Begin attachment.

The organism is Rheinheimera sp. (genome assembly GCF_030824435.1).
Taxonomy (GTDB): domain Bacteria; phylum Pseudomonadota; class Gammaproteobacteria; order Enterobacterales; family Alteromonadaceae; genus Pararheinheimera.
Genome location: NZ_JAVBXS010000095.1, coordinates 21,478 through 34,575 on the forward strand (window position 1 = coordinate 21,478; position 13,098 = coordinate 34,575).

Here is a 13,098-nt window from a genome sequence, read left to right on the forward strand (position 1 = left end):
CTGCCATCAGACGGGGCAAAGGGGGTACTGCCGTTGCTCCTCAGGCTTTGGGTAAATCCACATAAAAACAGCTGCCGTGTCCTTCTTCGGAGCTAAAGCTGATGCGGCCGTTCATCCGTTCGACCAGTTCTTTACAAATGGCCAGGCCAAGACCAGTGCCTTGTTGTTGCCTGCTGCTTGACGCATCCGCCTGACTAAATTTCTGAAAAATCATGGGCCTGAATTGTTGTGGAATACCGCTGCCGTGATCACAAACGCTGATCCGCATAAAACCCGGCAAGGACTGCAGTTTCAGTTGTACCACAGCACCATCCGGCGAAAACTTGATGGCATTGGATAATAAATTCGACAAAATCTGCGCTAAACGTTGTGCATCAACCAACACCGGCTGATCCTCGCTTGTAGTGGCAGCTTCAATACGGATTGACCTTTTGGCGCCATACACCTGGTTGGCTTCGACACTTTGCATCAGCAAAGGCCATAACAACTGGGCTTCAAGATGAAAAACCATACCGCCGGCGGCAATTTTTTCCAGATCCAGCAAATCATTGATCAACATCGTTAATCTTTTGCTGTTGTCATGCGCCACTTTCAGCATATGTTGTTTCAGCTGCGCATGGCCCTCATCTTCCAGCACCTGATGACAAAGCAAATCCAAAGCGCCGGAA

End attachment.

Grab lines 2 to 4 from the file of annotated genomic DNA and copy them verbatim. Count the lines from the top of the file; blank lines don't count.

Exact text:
Taxonomy (GTDB): domain Bacteria; phylum Pseudomonadota; class Gammaproteobacteria; order Enterobacterales; family Alteromonadaceae; genus Pararheinheimera.
Genome location: NZ_JAVBXS010000095.1, coordinates 21,478 through 34,575 on the forward strand (window position 1 = coordinate 21,478; position 13,098 = coordinate 34,575).

Here is a 13,098-nt window from a genome sequence, read left to right on the forward strand (position 1 = left end):